It is my opinion that invasive monitoring should have been established by this time, and I believe that most anaesthetists would be mildly, or moderately critical of [Dr D] for not doing so, particularly in view of the further drop in blood pressure noted at 2130, and his increasing requirement for vasopressors.
Unfortunately the recovery record is spread over 4 pages (the first one of which is missing from the records available to me), and this does not clearly show the general trend of his blood pressure. [Mr A's] admission blood pressure was 156/82.
The three records available show persistent hypotension. The second page shows only 3 recordings between 1955hrs and 2100hrs where the blood pressure exceeded 100 systolic, and these correlate with the administration of boluses of metaraminol - not all of these boluses appear to have resulted in a BP greater than 100 systolic. Continuing on to the third page the general trend of blood pressure is downwards until 2140, where for 10 minutes the systolic exceeds 100 - this is following the administration of boluses of subcutaneous ephedrine and 2 boluses of iv metaraminol. The blood pressure then trends down again despite further boluses of Metaraminol, and an infusion was started at 2230, with a temporary increase in blood pressure. The nursing notes for this time record multiple episodes of very low blood pressures, with systolic pressures in the vicinity of 60.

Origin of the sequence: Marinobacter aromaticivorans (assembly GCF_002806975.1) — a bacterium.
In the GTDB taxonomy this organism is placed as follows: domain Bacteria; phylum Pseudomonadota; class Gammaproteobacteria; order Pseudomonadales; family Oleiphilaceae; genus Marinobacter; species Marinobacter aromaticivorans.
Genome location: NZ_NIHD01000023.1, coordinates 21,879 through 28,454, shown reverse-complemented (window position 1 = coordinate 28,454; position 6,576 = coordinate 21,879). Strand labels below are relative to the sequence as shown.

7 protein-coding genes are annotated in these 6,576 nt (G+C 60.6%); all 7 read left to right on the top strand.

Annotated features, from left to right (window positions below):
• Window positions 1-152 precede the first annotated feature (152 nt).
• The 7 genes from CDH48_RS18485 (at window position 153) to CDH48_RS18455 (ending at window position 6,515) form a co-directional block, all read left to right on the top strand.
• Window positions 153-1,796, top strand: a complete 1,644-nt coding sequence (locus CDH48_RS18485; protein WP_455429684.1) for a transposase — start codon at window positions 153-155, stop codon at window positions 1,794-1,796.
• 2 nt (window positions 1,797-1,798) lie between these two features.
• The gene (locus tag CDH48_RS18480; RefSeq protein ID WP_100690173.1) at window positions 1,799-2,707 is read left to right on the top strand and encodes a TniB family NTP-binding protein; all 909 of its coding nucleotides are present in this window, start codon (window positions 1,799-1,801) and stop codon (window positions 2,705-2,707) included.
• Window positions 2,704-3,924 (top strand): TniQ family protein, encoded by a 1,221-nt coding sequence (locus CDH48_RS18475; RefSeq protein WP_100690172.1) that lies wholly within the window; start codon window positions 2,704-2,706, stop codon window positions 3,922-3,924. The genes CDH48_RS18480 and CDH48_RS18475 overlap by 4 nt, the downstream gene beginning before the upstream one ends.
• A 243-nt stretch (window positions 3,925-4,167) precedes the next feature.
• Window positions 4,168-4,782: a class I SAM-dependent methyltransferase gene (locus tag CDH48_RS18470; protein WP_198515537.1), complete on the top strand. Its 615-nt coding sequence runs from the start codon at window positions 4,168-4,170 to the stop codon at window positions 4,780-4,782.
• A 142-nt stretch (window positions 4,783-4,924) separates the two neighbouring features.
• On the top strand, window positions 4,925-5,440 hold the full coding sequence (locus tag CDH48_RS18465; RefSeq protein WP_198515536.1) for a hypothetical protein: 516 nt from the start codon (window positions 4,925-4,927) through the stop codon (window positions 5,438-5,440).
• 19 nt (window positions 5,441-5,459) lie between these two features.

The epidural pain record clearly shows, on one piece of paper, the course of blood pressure and pulse on the ward, with an abbreviated set of recordings from recovery. This shows persistent low blood pressure, and slowly increasing heart rate, with the exception of the 30 minutes from 0030hrs to 0100hrs. This is the only period, other than a single recording at 0300hrs, when the blood pressure met the charted minimum required systolic BP of 80. Over the course of this record the heart rate slowly climbs from about 85 to 105.
During his time in recovery he received a total of 4730mls of fluid, and his output was: urine 390mls, and blood loss via the drain was some 400-700mls - not all the original records are available to me to confirm this.
Use of Vasopressors
The use of Metaraminol, and ephedrine to maintain blood pressure is a standard technique, both to counteract the sympathectomy induced by epidural block, and as a temporising measure in hypovolaemia while replacing fluids. It is commonly used in the intraoperative setting, in the form used by [Dr D]. The use of infusions of, or boluses of Metaraminol, or other vasopressors in recovery is again a relatively common technique.